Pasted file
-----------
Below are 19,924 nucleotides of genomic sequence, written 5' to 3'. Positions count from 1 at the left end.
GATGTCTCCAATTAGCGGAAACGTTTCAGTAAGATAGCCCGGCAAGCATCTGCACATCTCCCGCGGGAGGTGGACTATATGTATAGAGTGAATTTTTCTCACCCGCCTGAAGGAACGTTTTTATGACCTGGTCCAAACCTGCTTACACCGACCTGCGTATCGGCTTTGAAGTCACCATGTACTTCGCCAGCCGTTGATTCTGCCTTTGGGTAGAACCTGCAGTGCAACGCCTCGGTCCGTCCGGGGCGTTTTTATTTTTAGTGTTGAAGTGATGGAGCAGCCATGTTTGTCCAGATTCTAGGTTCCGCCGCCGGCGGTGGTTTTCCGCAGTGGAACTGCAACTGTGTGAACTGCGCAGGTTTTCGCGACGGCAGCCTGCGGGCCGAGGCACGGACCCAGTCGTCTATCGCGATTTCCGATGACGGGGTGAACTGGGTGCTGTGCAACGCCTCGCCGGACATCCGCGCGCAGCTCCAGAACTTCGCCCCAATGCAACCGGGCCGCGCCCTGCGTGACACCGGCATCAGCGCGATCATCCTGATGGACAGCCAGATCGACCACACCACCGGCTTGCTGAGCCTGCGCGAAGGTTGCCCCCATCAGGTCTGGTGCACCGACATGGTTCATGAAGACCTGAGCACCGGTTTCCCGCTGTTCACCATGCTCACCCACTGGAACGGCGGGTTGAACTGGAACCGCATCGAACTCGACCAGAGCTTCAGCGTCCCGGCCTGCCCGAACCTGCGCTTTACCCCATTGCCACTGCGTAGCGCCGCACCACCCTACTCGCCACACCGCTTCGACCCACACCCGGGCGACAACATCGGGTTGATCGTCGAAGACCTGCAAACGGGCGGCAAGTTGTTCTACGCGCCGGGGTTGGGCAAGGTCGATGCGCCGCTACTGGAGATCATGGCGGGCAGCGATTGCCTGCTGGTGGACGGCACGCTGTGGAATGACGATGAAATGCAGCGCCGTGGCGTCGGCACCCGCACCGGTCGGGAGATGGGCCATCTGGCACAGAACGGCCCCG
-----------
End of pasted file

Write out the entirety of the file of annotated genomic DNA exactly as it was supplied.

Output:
Below are 19,924 nucleotides of genomic sequence, written 5' to 3'. Positions count from 1 at the left end.
GATGTCTCCAATTAGCGGAAACGTTTCAGTAAGATAGCCCGGCAAGCATCTGCACATCTCCCGCGGGAGGTGGACTATATGTATAGAGTGAATTTTTCTCACCCGCCTGAAGGAACGTTTTTATGACCTGGTCCAAACCTGCTTACACCGACCTGCGTATCGGCTTTGAAGTCACCATGTACTTCGCCAGCCGTTGATTCTGCCTTTGGGTAGAACCTGCAGTGCAACGCCTCGGTCCGTCCGGGGCGTTTTTATTTTTAGTGTTGAAGTGATGGAGCAGCCATGTTTGTCCAGATTCTAGGTTCCGCCGCCGGCGGTGGTTTTCCGCAGTGGAACTGCAACTGTGTGAACTGCGCAGGTTTTCGCGACGGCAGCCTGCGGGCCGAGGCACGGACCCAGTCGTCTATCGCGATTTCCGATGACGGGGTGAACTGGGTGCTGTGCAACGCCTCGCCGGACATCCGCGCGCAGCTCCAGAACTTCGCCCCAATGCAACCGGGCCGCGCCCTGCGTGACACCGGCATCAGCGCGATCATCCTGATGGACAGCCAGATCGACCACACCACCGGCTTGCTGAGCCTGCGCGAAGGTTGCCCCCATCAGGTCTGGTGCACCGACATGGTTCATGAAGACCTGAGCACCGGTTTCCCGCTGTTCACCATGCTCACCCACTGGAACGGCGGGTTGAACTGGAACCGCATCGAACTCGACCAGAGCTTCAGCGTCCCGGCCTGCCCGAACCTGCGCTTTACCCCATTGCCACTGCGTAGCGCCGCACCACCCTACTCGCCACACCGCTTCGACCCACACCCGGGCGACAACATCGGGTTGATCGTCGAAGACCTGCAAACGGGCGGCAAGTTGTTCTACGCGCCGGGGTTGGGCAAGGTCGATGCGCCGCTACTGGAGATCATGGCGGGCAGCGATTGCCTGCTGGTGGACGGCACGCTGTGGAATGACGATGAAATGCAGCGCCGTGGCGTCGGCACCCGCACCGGTCGGGAGATGGGCCATCTGGCACAGAACGGCCCCG